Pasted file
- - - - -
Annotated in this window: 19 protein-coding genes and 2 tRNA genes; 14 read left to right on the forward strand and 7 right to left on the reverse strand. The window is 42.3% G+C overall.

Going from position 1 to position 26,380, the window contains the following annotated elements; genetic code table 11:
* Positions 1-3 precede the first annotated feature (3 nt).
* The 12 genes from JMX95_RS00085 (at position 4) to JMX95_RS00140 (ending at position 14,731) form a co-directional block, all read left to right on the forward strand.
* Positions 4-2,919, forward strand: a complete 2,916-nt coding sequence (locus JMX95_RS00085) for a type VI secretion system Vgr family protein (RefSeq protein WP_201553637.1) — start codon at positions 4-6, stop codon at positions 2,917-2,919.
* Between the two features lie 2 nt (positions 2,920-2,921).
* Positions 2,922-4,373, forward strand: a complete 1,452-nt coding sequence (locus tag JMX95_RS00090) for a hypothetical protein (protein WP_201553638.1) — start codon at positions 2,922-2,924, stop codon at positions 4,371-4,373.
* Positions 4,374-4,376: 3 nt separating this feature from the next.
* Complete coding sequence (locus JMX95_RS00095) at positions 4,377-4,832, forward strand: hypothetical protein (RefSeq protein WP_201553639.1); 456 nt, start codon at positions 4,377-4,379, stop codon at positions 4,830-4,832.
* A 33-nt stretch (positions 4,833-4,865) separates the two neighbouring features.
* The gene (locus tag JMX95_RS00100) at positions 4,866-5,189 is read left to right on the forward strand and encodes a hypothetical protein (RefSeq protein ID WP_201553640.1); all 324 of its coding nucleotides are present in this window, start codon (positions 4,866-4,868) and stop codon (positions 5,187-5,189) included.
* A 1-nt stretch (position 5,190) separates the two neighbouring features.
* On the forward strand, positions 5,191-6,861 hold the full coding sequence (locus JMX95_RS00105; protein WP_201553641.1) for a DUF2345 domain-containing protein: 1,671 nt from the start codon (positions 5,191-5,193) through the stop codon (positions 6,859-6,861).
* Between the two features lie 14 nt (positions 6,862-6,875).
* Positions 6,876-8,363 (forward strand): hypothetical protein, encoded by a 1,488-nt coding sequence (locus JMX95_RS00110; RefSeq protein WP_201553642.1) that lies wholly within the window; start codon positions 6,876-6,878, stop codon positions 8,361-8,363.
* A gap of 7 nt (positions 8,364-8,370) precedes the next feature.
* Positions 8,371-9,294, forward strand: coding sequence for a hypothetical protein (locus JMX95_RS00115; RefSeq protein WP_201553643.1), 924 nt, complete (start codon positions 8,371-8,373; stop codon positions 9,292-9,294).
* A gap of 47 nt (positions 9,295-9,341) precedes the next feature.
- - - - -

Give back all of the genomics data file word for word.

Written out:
Annotated in this window: 19 protein-coding genes and 2 tRNA genes; 14 read left to right on the forward strand and 7 right to left on the reverse strand. The window is 42.3% G+C overall.

Going from position 1 to position 26,380, the window contains the following annotated elements; genetic code table 11:
* Positions 1-3 precede the first annotated feature (3 nt).
* The 12 genes from JMX95_RS00085 (at position 4) to JMX95_RS00140 (ending at position 14,731) form a co-directional block, all read left to right on the forward strand.
* Positions 4-2,919, forward strand: a complete 2,916-nt coding sequence (locus JMX95_RS00085) for a type VI secretion system Vgr family protein (RefSeq protein WP_201553637.1) — start codon at positions 4-6, stop codon at positions 2,917-2,919.
* Between the two features lie 2 nt (positions 2,920-2,921).
* Positions 2,922-4,373, forward strand: a complete 1,452-nt coding sequence (locus tag JMX95_RS00090) for a hypothetical protein (protein WP_201553638.1) — start codon at positions 2,922-2,924, stop codon at positions 4,371-4,373.
* Positions 4,374-4,376: 3 nt separating this feature from the next.
* Complete coding sequence (locus JMX95_RS00095) at positions 4,377-4,832, forward strand: hypothetical protein (RefSeq protein WP_201553639.1); 456 nt, start codon at positions 4,377-4,379, stop codon at positions 4,830-4,832.
* A 33-nt stretch (positions 4,833-4,865) separates the two neighbouring features.
* The gene (locus tag JMX95_RS00100) at positions 4,866-5,189 is read left to right on the forward strand and encodes a hypothetical protein (RefSeq protein ID WP_201553640.1); all 324 of its coding nucleotides are present in this window, start codon (positions 4,866-4,868) and stop codon (positions 5,187-5,189) included.
* A 1-nt stretch (position 5,190) separates the two neighbouring features.
* On the forward strand, positions 5,191-6,861 hold the full coding sequence (locus JMX95_RS00105; protein WP_201553641.1) for a DUF2345 domain-containing protein: 1,671 nt from the start codon (positions 5,191-5,193) through the stop codon (positions 6,859-6,861).
* Between the two features lie 14 nt (positions 6,862-6,875).
* Positions 6,876-8,363 (forward strand): hypothetical protein, encoded by a 1,488-nt coding sequence (locus JMX95_RS00110; RefSeq protein WP_201553642.1) that lies wholly within the window; start codon positions 6,876-6,878, stop codon positions 8,361-8,363.
* A gap of 7 nt (positions 8,364-8,370) precedes the next feature.
* Positions 8,371-9,294, forward strand: coding sequence for a hypothetical protein (locus JMX95_RS00115; RefSeq protein WP_201553643.1), 924 nt, complete (start codon positions 8,371-8,373; stop codon positions 9,292-9,294).
* A gap of 47 nt (positions 9,295-9,341) precedes the next feature.